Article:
Just before the islands were completely hidden from view by the clouds as the plane continued its ascent, I had a quick last look of the islands from afar, seemingly as Wendy may have seen Never Never Land when Peter Pan first took her, John and Michael there. It was distant, as if unreachable – if not physically, at least a feel of it, as if it would rather be kept hidden, its many wonders would rather not be discovered. Having grown up fed with folkloric tales, Batanes could well be the island to visit to see the characters of tall tales of wonder – duwende (dwarf) running from boulder to boulder, avoiding detection, leprechauns dancing in the openness of the vast fields, sirena (mermaid) hiding behind giant boulders, and more. The place, definitely, was more than idyllic, a representation of things naturally beautiful when left untarnished.

This land lost and found thrived for long. It will for more, too. This is Batanes, after all, the islands left by time – only to be discovered over and over and over again, never ceasing to cast its spell on whoever does so.

The founder of Outrage Magazine, Michael David dela Cruz Tan is a graduate of Bachelor of Arts (Communication Studies) of the University of Newcastle in New South Wales, Australia. Though he grew up in Mindanao (particularly Kidapawan and Cotabato City in Maguindanao), even attending Roman Catholic schools there, he "really, really came out in Sydney," he says, so that "I sort of know what it's like to be gay in a developing and a developed world". Mick can: photograph, do artworks with mixed media, write (DUH!), shoot flicks, community organize, facilitate, lecture, research (with pioneering studies under his belt)... this one's a multi-tasker, who is even conversant in Filipino Sign Language (FSL). Among others, Mick received the Catholic Mass Media Awards (CMMA) in 2006 for Best Investigative Journalism. Cross his path is the dare (read: It won't be boring).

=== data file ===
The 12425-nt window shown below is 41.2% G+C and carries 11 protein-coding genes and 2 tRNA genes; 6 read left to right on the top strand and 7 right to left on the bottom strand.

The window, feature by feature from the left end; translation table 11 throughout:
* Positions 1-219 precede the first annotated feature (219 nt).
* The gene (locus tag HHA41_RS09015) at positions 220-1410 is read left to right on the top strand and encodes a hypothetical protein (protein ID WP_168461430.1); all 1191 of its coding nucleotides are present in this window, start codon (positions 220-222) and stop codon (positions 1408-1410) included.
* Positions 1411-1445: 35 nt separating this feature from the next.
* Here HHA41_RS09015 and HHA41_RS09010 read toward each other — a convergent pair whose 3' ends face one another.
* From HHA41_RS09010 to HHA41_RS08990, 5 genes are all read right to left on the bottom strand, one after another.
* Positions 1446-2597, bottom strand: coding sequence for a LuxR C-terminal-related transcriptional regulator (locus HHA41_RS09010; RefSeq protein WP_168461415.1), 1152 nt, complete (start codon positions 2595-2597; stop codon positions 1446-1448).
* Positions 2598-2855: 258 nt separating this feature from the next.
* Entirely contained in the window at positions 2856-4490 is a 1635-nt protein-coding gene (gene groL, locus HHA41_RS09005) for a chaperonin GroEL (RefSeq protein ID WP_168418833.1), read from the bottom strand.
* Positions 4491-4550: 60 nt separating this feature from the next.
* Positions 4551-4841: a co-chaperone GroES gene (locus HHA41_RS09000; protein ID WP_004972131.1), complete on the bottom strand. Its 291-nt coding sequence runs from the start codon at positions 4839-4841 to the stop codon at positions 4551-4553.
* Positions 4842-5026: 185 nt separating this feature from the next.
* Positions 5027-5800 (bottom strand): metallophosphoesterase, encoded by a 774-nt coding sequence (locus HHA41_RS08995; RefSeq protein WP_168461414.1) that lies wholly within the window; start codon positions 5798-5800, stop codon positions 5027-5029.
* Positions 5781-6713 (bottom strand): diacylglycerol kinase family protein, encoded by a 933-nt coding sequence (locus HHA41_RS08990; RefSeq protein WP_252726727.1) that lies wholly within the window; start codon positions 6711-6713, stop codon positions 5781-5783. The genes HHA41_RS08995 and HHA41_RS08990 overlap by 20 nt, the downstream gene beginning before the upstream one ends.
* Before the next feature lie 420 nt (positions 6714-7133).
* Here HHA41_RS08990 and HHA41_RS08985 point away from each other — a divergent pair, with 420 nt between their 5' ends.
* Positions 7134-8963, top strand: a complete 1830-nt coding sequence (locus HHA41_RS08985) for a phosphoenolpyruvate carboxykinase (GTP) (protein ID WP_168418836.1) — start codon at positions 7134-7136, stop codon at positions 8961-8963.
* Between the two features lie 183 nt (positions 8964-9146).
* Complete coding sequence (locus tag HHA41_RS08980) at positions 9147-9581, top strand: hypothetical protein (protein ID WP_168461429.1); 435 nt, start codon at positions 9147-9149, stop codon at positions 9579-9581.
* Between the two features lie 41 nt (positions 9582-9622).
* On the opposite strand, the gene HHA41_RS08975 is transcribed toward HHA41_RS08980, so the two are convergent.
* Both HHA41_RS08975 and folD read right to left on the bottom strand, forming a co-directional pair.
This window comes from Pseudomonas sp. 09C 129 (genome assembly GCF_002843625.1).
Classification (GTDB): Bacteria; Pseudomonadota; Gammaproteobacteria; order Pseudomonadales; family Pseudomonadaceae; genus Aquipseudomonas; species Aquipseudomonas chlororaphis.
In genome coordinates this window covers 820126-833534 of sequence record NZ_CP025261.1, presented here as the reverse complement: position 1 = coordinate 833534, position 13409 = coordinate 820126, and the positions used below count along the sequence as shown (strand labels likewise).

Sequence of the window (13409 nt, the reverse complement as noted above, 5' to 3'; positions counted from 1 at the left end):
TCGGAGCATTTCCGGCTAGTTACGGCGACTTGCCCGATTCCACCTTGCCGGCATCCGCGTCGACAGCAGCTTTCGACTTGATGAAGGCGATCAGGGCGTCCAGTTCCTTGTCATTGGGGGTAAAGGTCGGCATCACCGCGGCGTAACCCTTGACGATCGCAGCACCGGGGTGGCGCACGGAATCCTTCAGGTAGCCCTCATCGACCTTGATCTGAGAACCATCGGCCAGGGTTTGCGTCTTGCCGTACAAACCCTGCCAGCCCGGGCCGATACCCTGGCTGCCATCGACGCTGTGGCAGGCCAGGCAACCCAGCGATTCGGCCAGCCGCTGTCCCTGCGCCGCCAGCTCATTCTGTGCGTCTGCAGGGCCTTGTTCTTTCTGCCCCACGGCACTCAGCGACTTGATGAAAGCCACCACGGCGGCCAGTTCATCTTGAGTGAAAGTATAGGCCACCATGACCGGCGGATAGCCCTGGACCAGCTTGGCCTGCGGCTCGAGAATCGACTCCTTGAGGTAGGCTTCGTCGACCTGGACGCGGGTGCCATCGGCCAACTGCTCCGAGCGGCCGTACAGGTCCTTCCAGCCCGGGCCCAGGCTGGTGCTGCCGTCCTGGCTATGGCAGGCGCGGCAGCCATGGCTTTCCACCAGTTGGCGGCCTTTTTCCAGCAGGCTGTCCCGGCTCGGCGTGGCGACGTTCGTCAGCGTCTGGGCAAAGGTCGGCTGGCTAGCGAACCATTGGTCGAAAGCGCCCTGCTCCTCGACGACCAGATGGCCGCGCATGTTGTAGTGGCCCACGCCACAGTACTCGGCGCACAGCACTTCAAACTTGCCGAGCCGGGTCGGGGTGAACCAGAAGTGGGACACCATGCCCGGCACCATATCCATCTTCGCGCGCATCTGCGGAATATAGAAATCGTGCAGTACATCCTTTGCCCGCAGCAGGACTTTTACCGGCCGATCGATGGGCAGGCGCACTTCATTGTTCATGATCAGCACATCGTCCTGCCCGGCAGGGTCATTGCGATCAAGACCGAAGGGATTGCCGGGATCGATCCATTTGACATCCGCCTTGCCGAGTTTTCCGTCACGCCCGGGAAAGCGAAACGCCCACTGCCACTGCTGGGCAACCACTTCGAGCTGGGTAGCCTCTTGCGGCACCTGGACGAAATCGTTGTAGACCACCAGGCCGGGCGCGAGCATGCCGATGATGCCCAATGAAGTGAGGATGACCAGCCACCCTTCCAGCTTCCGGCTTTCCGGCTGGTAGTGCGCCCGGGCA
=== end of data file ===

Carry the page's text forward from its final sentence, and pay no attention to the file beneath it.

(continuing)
Health & Wellness

Experiencing police violence worsens mental health in distinct ways

Simply put, the experience of police violence puts Black, Latino, Indigenous, and sexual minority communities at higher risk of distinct mental health problems, in addition to greater risk of death at the hands of police.

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The experience of police violence is associated with mental and emotional trauma distinct from that caused by other kinds of violence, creating a public health crisis for communities most affected.

Simply put, the experience of police violence puts Black, Latino, Indigenous, and sexual minority communities at higher risk of distinct mental health problems, in addition to greater risk of death at the hands of police, according to the paper.

The study is authored by a group of researchers at several universities, including UC Riverside, who have been examining the mental health effects of police violence at the population level for several years.

“It’s a public health issue because police violence is not experienced equally in our society but instead has a disproportionate effect on the mental health of racial, ethnic, and sexual minorities,” said Bruce Link, a UC Riverside distinguished professor of sociology and public policy. “The point of our paper is to indicate why the experience of police violence is uniquely stressful and therefore particularly impactful.”

People who have experienced police violence have few options for redress. They must report incidents to the same police departments that abused them in the first place.

Psychologists agree that trauma spurs biological or psychological changes that manifest over time as psychiatric symptoms, particularly when the trauma is sexually or physically violent. Research on stressful life events, especially uncontrollable events, has attempted to provide a broader framework for how stress may affect a person’s usual activities, goals, and values, but until recently this approach has not been applied to police violence.